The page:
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Rhymefest 2008.jpg
Background information
Birth nameChe Smith
Born (1977-07-06) July 6, 1977 (age 44)
Chicago, Illinois, United States
GenresHip hop
Occupation(s)Rapper, writer, humanitarian
Years active1996–present
LabelsAllido Records
J Records
dNBe Entertainment
Associated actsMark Ronson, Kanye West, Citizen Cope, Common, Ol’ Dirty Bastard

Che Smith (born July 6, 1977),[1] better known by his stage name Rhymefest, is an American hip hop recording artist, writer, and humanitarian from Chicago, Illinois, whose first official album, Blue Collar, was released on July 11, 2006. His prominent songwriting credits include co–writing Kanye West's "Jesus Walks", which won Best Rap Song at the 47th Annual Grammy Awards, and "New Slaves", taken from West's sixth studio album Yeezus (2013).


Born in Chicago, Illinois,[1] Rhymefest started off battle rapping at events such as JumpOff and ScribbleJam against acts like Eminem and Chalk. Smith co-wrote "Glory" alongside John Legend and Common, for the 2014 motion picture Selma. The song received the 2014 Golden Globe Award for Best Original Song and the 2014 Academy Award for Best Original Song.[2] Rhymefest's film debut was in Emilio Estevez's 2018 film The Public. Fest played "Big George", starring alongside Alec Baldwin, Gabrielle Union, Taylor Shilling, Michael K. Williams, Christian Slater, and more.[3] Rhymefest has revealed that he will be releasing an album soon titled Love Lessons Pt. 1. The track "OG Philosophy" featuring Black Thought and Raheem DeVaughn was released in early 2020.[4]


In October, 2010, Smith announced his candidacy for Chicago's 20th ward alderman.[5] He placed second in the February 22, 2011 election, and was defeated by incumbent Willie Cochran in the April 5, 2011 runoff election, getting 45.4% of the vote to Cochran's 54.6%.[6][7]

He hosted a "Truth & Reconciliation" event series to enhance awareness about gun violence in Chicago.[8]

Art of Culture (formerly Donda's House)[edit]

Rhymefest is Executive Director and co-Founder of Donda's House, Inc., now renamed Art of Culture, Inc. The organization was originally named after Kanye West's mother Donda West. Artists who were accepted into Donda's House included Hex Hectic.[9]

Che Guevara namesake[edit]

Che Smith, named for the Marxist revolutionary Che Guevara, addressed the matter, stating:

"When you have a name, a real name, like Che, it's definitely something, whether you want to or not, something that you have to live up to. How could I be named Che and then do all songs about dancing in the club and who got the fattest ass? That would be an oxymoron to who I am. I think there's something very important in a name. So I think when we name ourselves and name our children, I think we have to think about what the future will look like. I named my son Solomon, and when people look at him they say, "Oh, Solomon, the wise king," and I think he's growing into that role. It's evident even in hip-hop. You see people who are Lil' this and Young that. What do they do? They act just like their name dictates."[10]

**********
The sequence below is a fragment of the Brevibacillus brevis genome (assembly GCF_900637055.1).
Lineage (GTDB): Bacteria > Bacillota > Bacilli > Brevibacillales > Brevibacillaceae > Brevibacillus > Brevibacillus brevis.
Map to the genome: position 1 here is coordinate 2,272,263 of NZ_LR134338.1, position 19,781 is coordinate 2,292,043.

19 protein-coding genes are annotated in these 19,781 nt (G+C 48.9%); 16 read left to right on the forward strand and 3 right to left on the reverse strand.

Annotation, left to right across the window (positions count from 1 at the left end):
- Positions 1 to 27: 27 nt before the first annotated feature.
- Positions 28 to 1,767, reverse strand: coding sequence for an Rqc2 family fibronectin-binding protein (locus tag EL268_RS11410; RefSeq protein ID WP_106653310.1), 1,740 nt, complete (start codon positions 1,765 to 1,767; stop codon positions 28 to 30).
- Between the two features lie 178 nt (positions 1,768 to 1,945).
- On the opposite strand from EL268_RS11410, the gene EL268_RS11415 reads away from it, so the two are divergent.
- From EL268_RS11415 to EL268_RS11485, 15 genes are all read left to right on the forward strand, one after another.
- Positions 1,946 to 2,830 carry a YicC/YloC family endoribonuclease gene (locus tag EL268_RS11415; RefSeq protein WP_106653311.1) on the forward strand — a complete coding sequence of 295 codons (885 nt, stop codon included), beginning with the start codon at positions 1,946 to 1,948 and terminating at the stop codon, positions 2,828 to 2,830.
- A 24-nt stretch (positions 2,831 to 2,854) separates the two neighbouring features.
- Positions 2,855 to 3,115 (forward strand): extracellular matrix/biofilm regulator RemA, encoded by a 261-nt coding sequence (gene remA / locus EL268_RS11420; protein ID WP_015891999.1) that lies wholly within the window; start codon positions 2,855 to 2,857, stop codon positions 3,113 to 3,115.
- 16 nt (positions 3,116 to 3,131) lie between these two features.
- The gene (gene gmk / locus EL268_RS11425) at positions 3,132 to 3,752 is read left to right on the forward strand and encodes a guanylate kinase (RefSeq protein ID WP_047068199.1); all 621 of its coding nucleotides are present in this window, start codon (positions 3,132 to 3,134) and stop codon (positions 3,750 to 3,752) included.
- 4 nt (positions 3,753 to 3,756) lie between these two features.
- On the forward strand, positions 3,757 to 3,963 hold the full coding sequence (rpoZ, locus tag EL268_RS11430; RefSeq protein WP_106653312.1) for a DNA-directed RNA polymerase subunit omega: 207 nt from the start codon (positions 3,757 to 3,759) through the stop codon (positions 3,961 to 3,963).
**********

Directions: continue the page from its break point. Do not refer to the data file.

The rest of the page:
Personal life[edit]

Rhymefest has three children. Rhymefest is married to Heather Michele Smith. He has always been a Muslim.[11]

Awards and nominations[edit]

Grammy Awards[edit]

Year Nominee / work Award Result
2005 Jesus Walks (as songwriter) Song of the Year Nominated
Best Rap Song Won
2014 "New Slaves" (as songwriter) Best Rap Song Nominated
2016 Glory (as songwriter) Best Rap Song Nominated
Best Song Written for Visual Media Won




  • 1996: "This Is How We Chill (Pts. 1 & 2)"
  • 2005: "Dirty Dirty" (Featuring Ol' Dirty Bastard)
  • 2006: "Brand New" (featuring Kanye West) #38 Ireland, #32 UK
  • 2006: "Dynomite (Going Postal)"
  • 2006: "Fever"
  • 2006: "Wanted"
  • 2007: "Angry Black Man on the Elevator" (featuring Lil Jon)[12]
  • 2009: "Chicago"


  • 2004: Brand New
  • 2005: A Star Is Born, Vol. 1
  • 2006: Plugg City: City on My Back
  • 2008: Mark Ronson Presents: Man in the Mirror
  • 2009: El Che: The Manual Mixtape
  • 2010: Dangerous: 5-18
  • 2010: Man in the Mirror 2.0


  1. ^ a b Kellman, Andy. "Rhymefest Biography". AllMusic. Retrieved May 27, 2018.
  2. ^ "Paramount Pictures - Selma - Consider". Paramountguilds.com. Retrieved 15 August 2015.
  3. ^ Gardner, John. "Rhymefest: American Rapper, Writer, Community Organizer, and Explorer". The World Music Foundation Podcast. The World Music Foundation. Retrieved 19 August 2020.
  4. ^ Gardner, John. "Rhymefest: American Rapper, Writer, Community Organizer, and Explorer". The World Music Foundation Podcast. The World Music Foundation. Retrieved 19 August 2020.
  5. ^ "Political Rapper Gets More Literal About It". Chicago Reader. Retrieved 15 August 2015.
  6. ^ [1]
  7. ^ [2]
  8. ^ Walker, Angus (9 October 2016). "Rhymefest hosts Truth & Reconciliation event series". Hotnewhiphop.com. Retrieved 9 October 2016.
  9. ^ Reles, Marilyn (April 23, 2020). "Chicago's Hex Hectic Releases New Single Alongside Comic Book Series". The Hype Magazine. Retrieved 2020-04-25.
  10. ^ Rhymefest: El Che by Chris Dart, Exclaim! Magazine, June 2010 Issue
  11. ^ "RHYMEFEST On Prosperity Gospel, Authentic Christianity, and Joel Osteen (pt. 1 of 2)". Rapzilla.com. Retrieved 23 June 2017.
  12. ^ "Audio: Rhymefest f. Lil Jon, "Angry Black Man On The Elevator"". Thefader.com. Retrieved 15 August 2015.

External links[edit]